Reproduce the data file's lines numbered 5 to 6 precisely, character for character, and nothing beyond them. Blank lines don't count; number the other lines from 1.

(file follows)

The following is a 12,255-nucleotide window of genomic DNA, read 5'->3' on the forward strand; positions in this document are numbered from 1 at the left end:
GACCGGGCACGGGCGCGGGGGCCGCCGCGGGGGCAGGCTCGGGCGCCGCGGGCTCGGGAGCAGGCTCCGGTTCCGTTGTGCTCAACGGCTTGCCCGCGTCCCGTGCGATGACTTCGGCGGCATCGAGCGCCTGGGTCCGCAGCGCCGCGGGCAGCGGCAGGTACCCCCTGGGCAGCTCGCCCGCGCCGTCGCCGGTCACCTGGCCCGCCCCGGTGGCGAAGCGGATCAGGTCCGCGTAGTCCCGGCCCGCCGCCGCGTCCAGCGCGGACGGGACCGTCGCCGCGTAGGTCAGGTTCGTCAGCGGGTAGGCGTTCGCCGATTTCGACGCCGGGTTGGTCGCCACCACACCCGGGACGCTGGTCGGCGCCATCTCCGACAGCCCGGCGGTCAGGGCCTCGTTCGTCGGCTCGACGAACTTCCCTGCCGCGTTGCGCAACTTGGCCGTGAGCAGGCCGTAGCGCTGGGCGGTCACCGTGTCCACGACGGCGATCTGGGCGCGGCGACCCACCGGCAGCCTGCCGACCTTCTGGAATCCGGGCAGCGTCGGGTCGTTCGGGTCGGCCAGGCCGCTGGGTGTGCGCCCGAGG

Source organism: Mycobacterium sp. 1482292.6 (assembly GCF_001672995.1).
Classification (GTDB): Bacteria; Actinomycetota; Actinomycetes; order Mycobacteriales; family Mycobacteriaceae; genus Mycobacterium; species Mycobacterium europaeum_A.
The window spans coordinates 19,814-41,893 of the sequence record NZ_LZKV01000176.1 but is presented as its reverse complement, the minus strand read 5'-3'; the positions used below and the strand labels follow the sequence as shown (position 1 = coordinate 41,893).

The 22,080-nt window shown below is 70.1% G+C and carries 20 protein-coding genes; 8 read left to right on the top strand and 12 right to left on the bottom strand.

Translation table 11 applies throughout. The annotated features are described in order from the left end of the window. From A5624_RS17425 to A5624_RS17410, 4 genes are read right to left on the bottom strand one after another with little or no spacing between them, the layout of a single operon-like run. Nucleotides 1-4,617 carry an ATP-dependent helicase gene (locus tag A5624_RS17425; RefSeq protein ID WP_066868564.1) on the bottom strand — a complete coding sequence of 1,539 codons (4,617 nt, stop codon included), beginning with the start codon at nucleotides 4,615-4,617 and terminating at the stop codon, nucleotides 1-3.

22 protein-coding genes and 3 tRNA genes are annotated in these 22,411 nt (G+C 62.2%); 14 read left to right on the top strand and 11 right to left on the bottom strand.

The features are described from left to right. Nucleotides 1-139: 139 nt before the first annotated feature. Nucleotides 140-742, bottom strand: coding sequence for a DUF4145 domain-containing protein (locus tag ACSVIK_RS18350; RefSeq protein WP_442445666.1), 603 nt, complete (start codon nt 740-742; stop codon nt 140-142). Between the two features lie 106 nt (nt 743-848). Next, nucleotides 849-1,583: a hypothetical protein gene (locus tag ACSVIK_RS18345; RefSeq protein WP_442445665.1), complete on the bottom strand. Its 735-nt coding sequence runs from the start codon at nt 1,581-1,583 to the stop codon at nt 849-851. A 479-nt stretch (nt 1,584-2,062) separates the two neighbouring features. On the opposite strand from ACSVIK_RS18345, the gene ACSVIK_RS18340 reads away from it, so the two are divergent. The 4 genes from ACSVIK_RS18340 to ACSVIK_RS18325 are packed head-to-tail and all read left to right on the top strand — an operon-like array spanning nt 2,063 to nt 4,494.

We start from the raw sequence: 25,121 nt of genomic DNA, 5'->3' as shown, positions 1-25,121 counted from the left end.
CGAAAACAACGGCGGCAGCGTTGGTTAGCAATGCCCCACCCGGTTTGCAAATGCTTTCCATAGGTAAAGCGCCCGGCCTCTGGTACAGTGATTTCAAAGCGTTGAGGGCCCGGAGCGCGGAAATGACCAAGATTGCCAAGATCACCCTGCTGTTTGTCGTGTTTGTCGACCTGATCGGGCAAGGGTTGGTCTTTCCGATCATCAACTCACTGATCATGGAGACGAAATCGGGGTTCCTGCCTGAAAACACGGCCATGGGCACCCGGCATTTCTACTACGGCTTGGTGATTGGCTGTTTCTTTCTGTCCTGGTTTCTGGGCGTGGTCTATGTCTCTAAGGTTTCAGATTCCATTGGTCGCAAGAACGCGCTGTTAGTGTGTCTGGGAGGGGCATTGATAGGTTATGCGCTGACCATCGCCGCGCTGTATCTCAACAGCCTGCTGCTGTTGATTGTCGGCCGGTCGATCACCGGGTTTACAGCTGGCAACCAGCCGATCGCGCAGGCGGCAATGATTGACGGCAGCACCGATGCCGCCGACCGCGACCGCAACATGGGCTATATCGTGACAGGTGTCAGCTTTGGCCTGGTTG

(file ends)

The window spans coordinates 19,814-41,893 of the sequence record NZ_LZKV01000176.1 but is presented as its reverse complement, the minus strand read 5'-3'; the positions used below and the strand labels follow the sequence as shown (position 1 = coordinate 41,893).

The 22,080-nt window shown below is 70.1% G+C and carries 20 protein-coding genes; 8 read left to right on the top strand and 12 right to left on the bottom strand.